The price of prejudice

The price of prejudice

Luxury fashion house Dolce & Gabbana made an irreversible mistake with its racist mishaps just recently when they posted a series of short video advertisements on social media that made fun of Chinese culture. The videos enraged the entirety of China simply because the fashion powerhouse stereotyped people from different racial backgrounds.

The video series, featuring a Chinese lady struggling to eat pizza, cannoli and spaghetti with chopsticks, immediately prompted a #BoycottDolce hashtag. The gravity of public disapproval forced designers Stefano Gabbana and Domenico Dolce to cancel their Shanghai fashion show -- the biggest in its 33-year history -- just hours before it was due to start.

The designers' video apology came too late. The damage was done and the world's most important luxury market was angry. The chopstick debacle puts the future of the brand at stake.

Back to Thailand, where the people see the Dolce & Gabbana chopstick incident as insulting, somehow we too stereotype people from different social backgrounds. Chorlada Tarawa, a 38-year-old shopping-mall employee who died of an acid attack recently, is a case in point. She was attacked by her taxi-driver husband, who was accused of pouring acid into her mouth and on her face out of jealousy.

Accompanied by her 12-year-old daughter, Chorlada rushed to Praram 2 Hospital in the hope that any doctor on duty would be able to provide her with the much-needed emergency treatment, as she was in severe pain and her face was starting to melt.

But things turned from bad to worse when Chorlada was refused treatment and was instead given 40 baht by a nurse to catch a taxi to another hospital where she was covered by the state health-insurance scheme. Chorlada died shortly after arriving due to unbearable physical pain. Her daughter is now facing the emotional consequences.

Praram 2 Hospital will face multiple legal actions for rejecting this poor patient, according to the Health Service Support Department. Charges include the failure to have a doctor on duty around the clock, then a failure to make out a report on the incident, to issue a letter referring the patient to another hospital and to provide the patient with appropriate transport. The management of Praram 2 Hospital was also found to have failed to act in a professional manner to treat a patient whose life was in danger.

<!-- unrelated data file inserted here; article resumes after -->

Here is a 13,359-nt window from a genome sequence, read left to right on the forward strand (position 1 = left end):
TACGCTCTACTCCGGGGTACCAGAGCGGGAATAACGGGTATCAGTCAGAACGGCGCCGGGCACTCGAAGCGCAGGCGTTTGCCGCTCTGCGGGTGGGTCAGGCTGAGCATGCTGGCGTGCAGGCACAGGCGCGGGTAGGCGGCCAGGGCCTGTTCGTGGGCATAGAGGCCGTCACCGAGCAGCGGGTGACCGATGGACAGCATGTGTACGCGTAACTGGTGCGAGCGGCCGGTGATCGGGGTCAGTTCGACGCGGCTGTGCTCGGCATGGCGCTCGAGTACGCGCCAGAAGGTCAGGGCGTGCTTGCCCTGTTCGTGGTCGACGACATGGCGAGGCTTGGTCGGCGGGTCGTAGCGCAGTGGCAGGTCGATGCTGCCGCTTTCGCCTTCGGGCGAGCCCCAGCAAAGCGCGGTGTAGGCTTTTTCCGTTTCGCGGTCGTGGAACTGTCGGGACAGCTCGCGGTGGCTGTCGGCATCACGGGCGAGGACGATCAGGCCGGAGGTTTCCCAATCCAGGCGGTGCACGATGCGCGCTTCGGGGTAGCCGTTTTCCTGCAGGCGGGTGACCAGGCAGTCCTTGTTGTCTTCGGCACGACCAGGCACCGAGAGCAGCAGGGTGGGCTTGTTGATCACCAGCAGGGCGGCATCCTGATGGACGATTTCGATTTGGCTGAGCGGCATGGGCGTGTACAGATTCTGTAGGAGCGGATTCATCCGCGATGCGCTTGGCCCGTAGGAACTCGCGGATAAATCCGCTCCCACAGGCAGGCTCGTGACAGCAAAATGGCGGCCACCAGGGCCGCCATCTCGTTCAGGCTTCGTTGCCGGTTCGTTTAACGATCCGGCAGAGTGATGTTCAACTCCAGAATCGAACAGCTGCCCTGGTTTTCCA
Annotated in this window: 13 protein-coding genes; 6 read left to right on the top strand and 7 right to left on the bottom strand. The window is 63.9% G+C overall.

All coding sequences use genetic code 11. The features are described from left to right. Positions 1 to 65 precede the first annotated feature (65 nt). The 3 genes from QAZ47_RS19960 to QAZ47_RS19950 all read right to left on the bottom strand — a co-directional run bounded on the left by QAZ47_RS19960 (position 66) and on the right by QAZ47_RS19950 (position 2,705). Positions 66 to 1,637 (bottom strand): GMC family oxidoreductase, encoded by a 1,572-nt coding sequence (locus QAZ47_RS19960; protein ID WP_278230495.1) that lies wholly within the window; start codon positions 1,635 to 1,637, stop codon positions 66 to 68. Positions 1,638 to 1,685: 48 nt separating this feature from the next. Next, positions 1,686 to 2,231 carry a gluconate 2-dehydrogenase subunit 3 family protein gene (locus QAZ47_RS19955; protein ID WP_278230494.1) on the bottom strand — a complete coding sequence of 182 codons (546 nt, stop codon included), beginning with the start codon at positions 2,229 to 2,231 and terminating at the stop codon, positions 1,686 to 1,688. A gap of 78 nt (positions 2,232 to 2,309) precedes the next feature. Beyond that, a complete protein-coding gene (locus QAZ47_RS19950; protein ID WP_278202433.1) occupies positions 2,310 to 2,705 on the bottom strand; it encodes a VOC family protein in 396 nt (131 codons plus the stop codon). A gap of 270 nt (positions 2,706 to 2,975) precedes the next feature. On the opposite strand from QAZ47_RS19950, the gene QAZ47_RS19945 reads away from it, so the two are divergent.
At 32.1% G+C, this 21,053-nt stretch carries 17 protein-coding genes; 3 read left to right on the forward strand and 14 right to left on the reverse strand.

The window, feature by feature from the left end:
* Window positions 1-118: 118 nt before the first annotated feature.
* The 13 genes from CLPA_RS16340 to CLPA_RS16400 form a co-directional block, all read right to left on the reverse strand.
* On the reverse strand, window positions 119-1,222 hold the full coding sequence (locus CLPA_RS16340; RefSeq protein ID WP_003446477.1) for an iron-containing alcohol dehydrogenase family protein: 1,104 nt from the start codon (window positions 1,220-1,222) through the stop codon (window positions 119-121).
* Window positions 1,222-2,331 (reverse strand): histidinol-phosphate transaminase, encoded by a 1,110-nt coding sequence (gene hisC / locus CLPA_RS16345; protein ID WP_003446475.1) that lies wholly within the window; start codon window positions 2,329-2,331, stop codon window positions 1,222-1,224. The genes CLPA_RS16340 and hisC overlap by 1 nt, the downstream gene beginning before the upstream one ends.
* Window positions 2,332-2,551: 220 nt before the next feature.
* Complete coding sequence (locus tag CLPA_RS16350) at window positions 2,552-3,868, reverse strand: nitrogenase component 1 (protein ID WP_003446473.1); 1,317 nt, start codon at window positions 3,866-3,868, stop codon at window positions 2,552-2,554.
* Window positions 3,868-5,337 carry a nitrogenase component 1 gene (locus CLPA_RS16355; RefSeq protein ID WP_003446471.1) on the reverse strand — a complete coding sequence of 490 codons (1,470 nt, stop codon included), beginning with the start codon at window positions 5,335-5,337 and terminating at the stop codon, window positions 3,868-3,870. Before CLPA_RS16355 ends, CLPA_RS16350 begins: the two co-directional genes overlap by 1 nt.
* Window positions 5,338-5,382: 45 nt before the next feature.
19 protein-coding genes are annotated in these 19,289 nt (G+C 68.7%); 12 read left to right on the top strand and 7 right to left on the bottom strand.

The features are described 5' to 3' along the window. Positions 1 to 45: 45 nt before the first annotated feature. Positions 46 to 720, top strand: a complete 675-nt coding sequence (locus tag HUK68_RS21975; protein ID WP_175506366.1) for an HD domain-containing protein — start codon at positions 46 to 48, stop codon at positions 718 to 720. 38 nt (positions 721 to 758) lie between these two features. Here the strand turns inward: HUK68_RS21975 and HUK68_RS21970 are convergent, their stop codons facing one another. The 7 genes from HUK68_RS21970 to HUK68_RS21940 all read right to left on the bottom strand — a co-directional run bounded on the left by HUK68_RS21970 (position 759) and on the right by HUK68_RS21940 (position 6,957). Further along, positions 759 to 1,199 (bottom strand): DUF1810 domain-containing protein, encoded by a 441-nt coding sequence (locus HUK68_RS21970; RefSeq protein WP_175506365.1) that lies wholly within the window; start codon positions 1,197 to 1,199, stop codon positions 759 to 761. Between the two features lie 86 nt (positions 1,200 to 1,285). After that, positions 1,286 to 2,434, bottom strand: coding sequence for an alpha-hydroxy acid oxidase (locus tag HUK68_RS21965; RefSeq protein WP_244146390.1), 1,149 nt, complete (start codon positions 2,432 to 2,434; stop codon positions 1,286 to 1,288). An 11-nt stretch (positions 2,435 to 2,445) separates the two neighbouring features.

Amidst all these accusations, the hospital is to correct their mishaps within 15 days or it will risk losing its operating license. The hospital's future is now at stake.

Such discriminatory blunders take place every day regardless of place. Last week in Myanmar's Rakhine state, around 100 protesters took to the street, rallying against the return of Rohingya Muslims from Bangladesh. They said Myanmar would see no use in accepting "the Bengalis", a derogatory term for the Rohingya in Myanmar who were referred to as runaway refugees. Worse, the protest was led by Buddhists monks who are supposed to show unconditional mercy to all mankind.

In developed countries like Britain, gender discrimination is still there. Statistics revealed just recently that around one-third of young gay, lesbian and bisexuals aged 14-19 experienced a mental disorder. The National Society for the Prevention of Cruelty to Children said that every day there are children and adolescents who are targeted because of their sexuality.

Prejudice like this looms large in every part of the world -- whether it's developed, developing or underdeveloped countries. Prejudice like this provokes ire, kills many and rips people from the rights every human is entitled to. This is all simply because we discriminate against people we see as different and stereotype them as inferior.

People see differences -- culture, gender, age, race, religion and political stance, among others -- as a subject of mockery and hilariousness. We carry an invisible knapsack of superiority and then dare making fun of others. We look down on and shun others without realising we are all human beings regardless of differences and that a positive value should somehow be placed on those differences rather than tearing it apart.

Isn't it normal to be different? Is diversity actually a social pattern that is supposed to exist in all communities without being judged?

Long before the chopstick-ad flop, the behaviours of Chinese tourists in Thailand were once heavily criticised too, especially in travel destinations where they sometimes acted in a way many deemed weird and unacceptable. We wanted them away from our sight. Now Thailand strives to make them return, thanks to the sharp plunge in the number of Chinese holidaymakers who were turned off by a series of unfortunate events which greatly affected tourism-related revenue.

It's time to learn from the Dolce & Gabbana chopstick dispute and stop being rude to people who are different. Respect diversity before things become hopeless.

Arusa Pisuthipan is the deputy editor of the Life section of the Bangkok Post.

Arusa Pisuthipan

Deputy editor of the Life section

Arusa Pisuthipan is the deputy editor of the Life section of the Bangkok Post.

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